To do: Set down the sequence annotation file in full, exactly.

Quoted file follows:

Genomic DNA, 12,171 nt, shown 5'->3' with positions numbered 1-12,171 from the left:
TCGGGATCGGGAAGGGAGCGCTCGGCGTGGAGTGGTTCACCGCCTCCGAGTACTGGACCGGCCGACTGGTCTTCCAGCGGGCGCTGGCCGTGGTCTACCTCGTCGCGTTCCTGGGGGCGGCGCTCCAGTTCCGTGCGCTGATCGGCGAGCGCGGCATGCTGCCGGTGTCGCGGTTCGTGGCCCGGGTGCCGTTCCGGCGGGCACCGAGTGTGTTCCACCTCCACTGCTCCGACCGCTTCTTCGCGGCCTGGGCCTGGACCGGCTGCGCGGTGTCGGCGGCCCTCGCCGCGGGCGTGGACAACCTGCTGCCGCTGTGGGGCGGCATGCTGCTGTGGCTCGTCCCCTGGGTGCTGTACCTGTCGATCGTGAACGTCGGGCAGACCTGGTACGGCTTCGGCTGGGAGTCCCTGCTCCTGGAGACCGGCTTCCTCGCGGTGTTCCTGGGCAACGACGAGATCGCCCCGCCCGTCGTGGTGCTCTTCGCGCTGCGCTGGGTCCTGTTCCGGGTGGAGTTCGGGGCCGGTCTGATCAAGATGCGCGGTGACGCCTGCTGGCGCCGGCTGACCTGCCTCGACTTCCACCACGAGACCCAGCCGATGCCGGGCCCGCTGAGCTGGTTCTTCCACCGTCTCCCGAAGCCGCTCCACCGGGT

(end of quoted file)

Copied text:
Genomic DNA, 12,171 nt, shown 5'->3' with positions numbered 1-12,171 from the left:
TCGGGATCGGGAAGGGAGCGCTCGGCGTGGAGTGGTTCACCGCCTCCGAGTACTGGACCGGCCGACTGGTCTTCCAGCGGGCGCTGGCCGTGGTCTACCTCGTCGCGTTCCTGGGGGCGGCGCTCCAGTTCCGTGCGCTGATCGGCGAGCGCGGCATGCTGCCGGTGTCGCGGTTCGTGGCCCGGGTGCCGTTCCGGCGGGCACCGAGTGTGTTCCACCTCCACTGCTCCGACCGCTTCTTCGCGGCCTGGGCCTGGACCGGCTGCGCGGTGTCGGCGGCCCTCGCCGCGGGCGTGGACAACCTGCTGCCGCTGTGGGGCGGCATGCTGCTGTGGCTCGTCCCCTGGGTGCTGTACCTGTCGATCGTGAACGTCGGGCAGACCTGGTACGGCTTCGGCTGGGAGTCCCTGCTCCTGGAGACCGGCTTCCTCGCGGTGTTCCTGGGCAACGACGAGATCGCCCCGCCCGTCGTGGTGCTCTTCGCGCTGCGCTGGGTCCTGTTCCGGGTGGAGTTCGGGGCCGGTCTGATCAAGATGCGCGGTGACGCCTGCTGGCGCCGGCTGACCTGCCTCGACTTCCACCACGAGACCCAGCCGATGCCGGGCCCGCTGAGCTGGTTCTTCCACCGTCTCCCGAAGCCGCTCCACCGGGT